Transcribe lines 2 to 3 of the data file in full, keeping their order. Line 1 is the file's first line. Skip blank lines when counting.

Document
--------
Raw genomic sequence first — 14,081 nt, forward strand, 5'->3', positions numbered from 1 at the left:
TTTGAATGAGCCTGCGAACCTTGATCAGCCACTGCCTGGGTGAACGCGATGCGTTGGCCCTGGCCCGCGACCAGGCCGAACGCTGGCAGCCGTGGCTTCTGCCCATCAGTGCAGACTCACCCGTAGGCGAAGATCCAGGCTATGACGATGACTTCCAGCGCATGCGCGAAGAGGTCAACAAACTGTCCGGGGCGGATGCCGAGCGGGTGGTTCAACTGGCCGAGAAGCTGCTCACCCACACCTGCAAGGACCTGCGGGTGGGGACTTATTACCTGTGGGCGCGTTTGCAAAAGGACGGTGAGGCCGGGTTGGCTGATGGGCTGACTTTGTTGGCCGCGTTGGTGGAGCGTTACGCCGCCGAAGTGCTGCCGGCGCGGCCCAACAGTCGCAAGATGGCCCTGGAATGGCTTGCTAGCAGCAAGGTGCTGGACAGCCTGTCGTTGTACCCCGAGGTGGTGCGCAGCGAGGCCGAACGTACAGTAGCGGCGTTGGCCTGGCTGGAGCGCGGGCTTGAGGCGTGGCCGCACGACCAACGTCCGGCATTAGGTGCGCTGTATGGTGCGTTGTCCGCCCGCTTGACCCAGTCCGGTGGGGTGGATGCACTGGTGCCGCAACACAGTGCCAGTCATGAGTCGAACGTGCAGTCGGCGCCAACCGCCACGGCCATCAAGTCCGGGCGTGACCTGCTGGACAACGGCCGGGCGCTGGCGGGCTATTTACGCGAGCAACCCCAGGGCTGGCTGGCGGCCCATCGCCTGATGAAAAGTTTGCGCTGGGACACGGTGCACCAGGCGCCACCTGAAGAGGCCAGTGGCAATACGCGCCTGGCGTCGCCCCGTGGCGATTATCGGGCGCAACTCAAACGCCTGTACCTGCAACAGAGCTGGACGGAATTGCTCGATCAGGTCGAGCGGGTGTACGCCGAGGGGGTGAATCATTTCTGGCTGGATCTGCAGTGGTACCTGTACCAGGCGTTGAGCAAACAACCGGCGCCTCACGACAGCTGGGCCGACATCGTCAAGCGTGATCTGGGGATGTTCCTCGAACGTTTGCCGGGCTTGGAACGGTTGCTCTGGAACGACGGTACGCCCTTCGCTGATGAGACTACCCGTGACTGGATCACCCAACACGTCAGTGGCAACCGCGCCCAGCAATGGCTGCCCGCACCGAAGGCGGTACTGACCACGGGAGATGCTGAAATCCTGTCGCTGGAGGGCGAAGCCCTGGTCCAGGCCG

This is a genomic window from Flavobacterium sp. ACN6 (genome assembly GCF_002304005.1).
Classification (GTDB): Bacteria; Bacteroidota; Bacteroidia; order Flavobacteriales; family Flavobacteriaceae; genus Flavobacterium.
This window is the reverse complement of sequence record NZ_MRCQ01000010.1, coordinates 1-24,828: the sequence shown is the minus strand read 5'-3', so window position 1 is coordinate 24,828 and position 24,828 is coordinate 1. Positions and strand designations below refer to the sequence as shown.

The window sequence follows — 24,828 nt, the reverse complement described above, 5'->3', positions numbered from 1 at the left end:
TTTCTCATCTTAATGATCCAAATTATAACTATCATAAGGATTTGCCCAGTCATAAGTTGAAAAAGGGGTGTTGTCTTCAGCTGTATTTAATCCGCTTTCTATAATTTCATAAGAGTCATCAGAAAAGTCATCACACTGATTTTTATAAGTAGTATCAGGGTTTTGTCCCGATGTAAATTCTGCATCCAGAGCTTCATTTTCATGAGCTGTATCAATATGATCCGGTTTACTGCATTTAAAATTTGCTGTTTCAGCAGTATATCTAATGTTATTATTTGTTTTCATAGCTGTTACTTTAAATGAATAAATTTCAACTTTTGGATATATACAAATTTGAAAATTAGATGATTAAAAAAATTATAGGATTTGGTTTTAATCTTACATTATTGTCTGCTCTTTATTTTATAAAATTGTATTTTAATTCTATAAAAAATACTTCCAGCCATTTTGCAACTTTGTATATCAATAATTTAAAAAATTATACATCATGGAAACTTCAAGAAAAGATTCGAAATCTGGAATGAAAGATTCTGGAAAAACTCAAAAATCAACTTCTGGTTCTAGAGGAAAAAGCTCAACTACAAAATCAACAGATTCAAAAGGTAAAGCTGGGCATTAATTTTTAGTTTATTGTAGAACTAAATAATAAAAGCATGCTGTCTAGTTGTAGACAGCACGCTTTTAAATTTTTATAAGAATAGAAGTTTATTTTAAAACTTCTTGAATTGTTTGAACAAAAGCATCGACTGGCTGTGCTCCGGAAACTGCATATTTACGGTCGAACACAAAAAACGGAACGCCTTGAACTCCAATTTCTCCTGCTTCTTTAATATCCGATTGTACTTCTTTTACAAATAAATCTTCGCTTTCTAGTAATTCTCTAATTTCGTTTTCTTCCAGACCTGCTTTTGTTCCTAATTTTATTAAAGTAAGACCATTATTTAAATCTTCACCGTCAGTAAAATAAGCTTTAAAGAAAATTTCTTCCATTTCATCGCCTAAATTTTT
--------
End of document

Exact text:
TTTGAATGAGCCTGCGAACCTTGATCAGCCACTGCCTGGGTGAACGCGATGCGTTGGCCCTGGCCCGCGACCAGGCCGAACGCTGGCAGCCGTGGCTTCTGCCCATCAGTGCAGACTCACCCGTAGGCGAAGATCCAGGCTATGACGATGACTTCCAGCGCATGCGCGAAGAGGTCAACAAACTGTCCGGGGCGGATGCCGAGCGGGTGGTTCAACTGGCCGAGAAGCTGCTCACCCACACCTGCAAGGACCTGCGGGTGGGGACTTATTACCTGTGGGCGCGTTTGCAAAAGGACGGTGAGGCCGGGTTGGCTGATGGGCTGACTTTGTTGGCCGCGTTGGTGGAGCGTTACGCCGCCGAAGTGCTGCCGGCGCGGCCCAACAGTCGCAAGATGGCCCTGGAATGGCTTGCTAGCAGCAAGGTGCTGGACAGCCTGTCGTTGTACCCCGAGGTGGTGCGCAGCGAGGCCGAACGTACAGTAGCGGCGTTGGCCTGGCTGGAGCGCGGGCTTGAGGCGTGGCCGCACGACCAACGTCCGGCATTAGGTGCGCTGTATGGTGCGTTGTCCGCCCGCTTGACCCAGTCCGGTGGGGTGGATGCACTGGTGCCGCAACACAGTGCCAGTCATGAGTCGAACGTGCAGTCGGCGCCAACCGCCACGGCCATCAAGTCCGGGCGTGACCTGCTGGACAACGGCCGGGCGCTGGCGGGCTATTTACGCGAGCAACCCCAGGGCTGGCTGGCGGCCCATCGCCTGATGAAAAGTTTGCGCTGGGACACGGTGCACCAGGCGCCACCTGAAGAGGCCAGTGGCAATACGCGCCTGGCGTCGCCCCGTGGCGATTATCGGGCGCAACTCAAACGCCTGTACCTGCAACAGAGCTGGACGGAATTGCTCGATCAGGTCGAGCGGGTGTACGCCGAGGGGGTGAATCATTTCTGGCTGGATCTGCAGTGGTACCTGTACCAGGCGTTGAGCAAACAACCGGCGCCTCACGACAGCTGGGCCGACATCGTCAAGCGTGATCTGGGGATGTTCCTCGAACGTTTGCCGGGCTTGGAACGGTTGCTCTGGAACGACGGTACGCCCTTCGCTGATGAGACTACCCGTGACTGGATCACCCAACACGTCAGTGGCAACCGCGCCCAGCAATGGCTGCCCGCACCGAAGGCGGTACTGACCACGGGAGATGCTGAAATCCTGTCGCTGGAGGGCGAAGCCCTGGTCCAGGCCG

This is a genomic window from Flavobacterium sp. ACN6 (genome assembly GCF_002304005.1).